Citizen TV news anchor Victoria Rubadiri is one journalist whose name when mentioned elicits respect and awe. Why? The beautiful gap-toothed anchor is one of the best examples of journalistic excellence and class having been on TV for close to a decade.
And while it might seem to have come easy to her, Rubadiri has revealed that it took some getting used to, this after she relocated from USA to Kenya, 10 years ago.
She revealed her struggles to fit in Kenya yesterday in a post on her Instagram page, in a post dedicated to people who always feel like outsiders or misfits wherever they are.
“So here’s to the outsiders, the misfits, the quirky, awkward, quiet ones. Celebrate your difference, while daring to shape the world around you.”
“I’ve always wanted to fit in. I’ll admit it’s been a weakness of mine. I guess it stemmed from that insecure 10-year-old Kenyan girl trying to find a place in this ‘New World,’ called America. My ‘funny accent,’ and ‘funny name,’ would ensure my square peg would never fit in their round holes.”
The mother of one said she first struggled to fit in when she went to the US as a 10-year-old and after 14 years of staying in the US, came back to Kenya but still struggled fit into the Kenyan culture which felt so different, and the harder she tried to fit in, the easier it was to know she was different.
“A decade ago when I returned to Kenya, after 14 years in the US, I was met with the same dilemma this time trying to fit in to a culture that was my own but was so foreign. Again my ‘funny accent,’ 😜and ‘funny name,’ (Rubadiri is Malawian🇲🇼) made sure of that. I realised the harder I tried to fit in, the louder my difference would SCREAM.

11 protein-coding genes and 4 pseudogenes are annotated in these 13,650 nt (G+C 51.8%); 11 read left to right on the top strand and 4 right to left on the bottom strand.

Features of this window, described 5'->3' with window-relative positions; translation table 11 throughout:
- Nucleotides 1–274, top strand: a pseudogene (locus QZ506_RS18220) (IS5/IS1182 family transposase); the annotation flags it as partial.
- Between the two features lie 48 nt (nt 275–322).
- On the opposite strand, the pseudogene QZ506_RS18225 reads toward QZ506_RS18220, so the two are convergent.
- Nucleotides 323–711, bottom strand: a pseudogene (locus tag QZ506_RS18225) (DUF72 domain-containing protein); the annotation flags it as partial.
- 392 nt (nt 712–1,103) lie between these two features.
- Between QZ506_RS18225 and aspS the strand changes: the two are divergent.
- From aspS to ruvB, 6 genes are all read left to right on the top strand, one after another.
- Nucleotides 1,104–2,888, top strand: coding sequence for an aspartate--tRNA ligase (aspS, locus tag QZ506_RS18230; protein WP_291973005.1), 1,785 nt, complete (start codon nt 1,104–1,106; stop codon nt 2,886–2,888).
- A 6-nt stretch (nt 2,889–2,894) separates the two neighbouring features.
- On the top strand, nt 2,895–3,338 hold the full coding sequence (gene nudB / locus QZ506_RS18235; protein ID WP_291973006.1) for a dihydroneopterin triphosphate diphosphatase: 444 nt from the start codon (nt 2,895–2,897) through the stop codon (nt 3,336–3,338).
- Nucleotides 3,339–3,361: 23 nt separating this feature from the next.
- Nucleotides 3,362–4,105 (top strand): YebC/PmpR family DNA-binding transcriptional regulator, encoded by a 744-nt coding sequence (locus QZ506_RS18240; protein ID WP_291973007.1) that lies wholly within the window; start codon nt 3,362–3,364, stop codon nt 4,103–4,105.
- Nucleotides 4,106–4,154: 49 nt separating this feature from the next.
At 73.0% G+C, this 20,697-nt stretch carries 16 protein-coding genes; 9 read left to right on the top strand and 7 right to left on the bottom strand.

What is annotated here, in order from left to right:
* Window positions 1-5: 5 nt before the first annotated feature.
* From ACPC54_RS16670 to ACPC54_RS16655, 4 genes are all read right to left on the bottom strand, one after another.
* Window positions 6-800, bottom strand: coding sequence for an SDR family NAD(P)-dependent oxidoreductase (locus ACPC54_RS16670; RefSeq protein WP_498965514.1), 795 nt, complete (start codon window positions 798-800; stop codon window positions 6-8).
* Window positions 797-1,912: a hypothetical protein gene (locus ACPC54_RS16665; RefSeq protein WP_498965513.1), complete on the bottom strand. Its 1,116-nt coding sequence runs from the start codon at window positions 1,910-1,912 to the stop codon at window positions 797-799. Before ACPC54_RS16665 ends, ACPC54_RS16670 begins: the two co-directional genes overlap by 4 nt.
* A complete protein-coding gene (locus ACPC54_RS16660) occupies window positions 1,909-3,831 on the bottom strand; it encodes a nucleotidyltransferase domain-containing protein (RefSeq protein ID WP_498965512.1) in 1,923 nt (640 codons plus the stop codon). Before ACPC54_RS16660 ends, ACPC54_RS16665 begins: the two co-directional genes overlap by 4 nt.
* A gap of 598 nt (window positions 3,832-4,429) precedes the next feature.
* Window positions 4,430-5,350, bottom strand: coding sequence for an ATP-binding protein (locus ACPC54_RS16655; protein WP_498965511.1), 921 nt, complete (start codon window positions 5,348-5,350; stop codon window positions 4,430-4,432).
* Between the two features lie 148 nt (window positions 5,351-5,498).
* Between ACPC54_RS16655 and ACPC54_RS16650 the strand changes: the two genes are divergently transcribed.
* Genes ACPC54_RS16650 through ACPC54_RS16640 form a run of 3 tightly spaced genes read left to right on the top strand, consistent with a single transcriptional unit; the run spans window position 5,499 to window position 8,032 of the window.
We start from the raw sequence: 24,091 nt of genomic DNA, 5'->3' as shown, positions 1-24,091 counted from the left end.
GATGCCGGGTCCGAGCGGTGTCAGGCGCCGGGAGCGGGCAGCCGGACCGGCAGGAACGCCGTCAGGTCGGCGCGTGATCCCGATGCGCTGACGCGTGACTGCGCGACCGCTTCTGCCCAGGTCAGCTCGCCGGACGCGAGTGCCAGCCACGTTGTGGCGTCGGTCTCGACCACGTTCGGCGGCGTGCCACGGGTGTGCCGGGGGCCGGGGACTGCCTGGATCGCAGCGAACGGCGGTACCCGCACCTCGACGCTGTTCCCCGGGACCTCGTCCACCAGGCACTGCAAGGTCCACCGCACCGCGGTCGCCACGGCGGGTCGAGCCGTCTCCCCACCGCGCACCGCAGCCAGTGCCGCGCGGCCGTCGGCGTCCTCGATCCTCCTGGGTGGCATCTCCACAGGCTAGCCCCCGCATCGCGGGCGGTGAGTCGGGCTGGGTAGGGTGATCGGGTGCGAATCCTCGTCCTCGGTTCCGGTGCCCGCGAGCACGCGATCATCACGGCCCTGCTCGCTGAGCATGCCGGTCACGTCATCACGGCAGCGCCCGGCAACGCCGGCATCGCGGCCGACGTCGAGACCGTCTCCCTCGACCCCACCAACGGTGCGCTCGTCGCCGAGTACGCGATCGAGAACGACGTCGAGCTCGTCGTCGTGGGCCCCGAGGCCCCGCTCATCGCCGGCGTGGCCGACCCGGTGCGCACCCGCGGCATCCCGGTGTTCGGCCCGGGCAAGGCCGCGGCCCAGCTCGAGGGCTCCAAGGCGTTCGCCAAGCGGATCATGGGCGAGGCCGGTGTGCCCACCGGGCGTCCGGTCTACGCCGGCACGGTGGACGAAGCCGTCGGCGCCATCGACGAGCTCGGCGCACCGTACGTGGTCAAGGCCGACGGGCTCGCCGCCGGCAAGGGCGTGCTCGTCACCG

“Something helped though and that was becoming a journalist right when I got back home. It turned me into a student of my Kenyan people, language and peculiarities. Every story I told was a lesson.”
Ms Rubadiri mentioned that becoming a journalist really helped her learn the Kenyan culture through everything she did.
“Each year I grew in my career, I accepted my ‘outsider’ tag a bit more and used it to my advantage. I gained a unique perspective on the world around me and tried to articulate that through my storytelling.”
With time, she got to accept the outsider tag she had been given by many and used it to her advantage, and always worked to better herself each day.
“Not having the comfort of ‘belonging’ kept me hungry to learn more and strive to tell a story as it is. It is a privilege to do what I do and give my audience a view of their world through my lens.
“Once I accepted that I’m terrible at fitting in and better off working on myself and my craft that changed everything for me,” she finished off.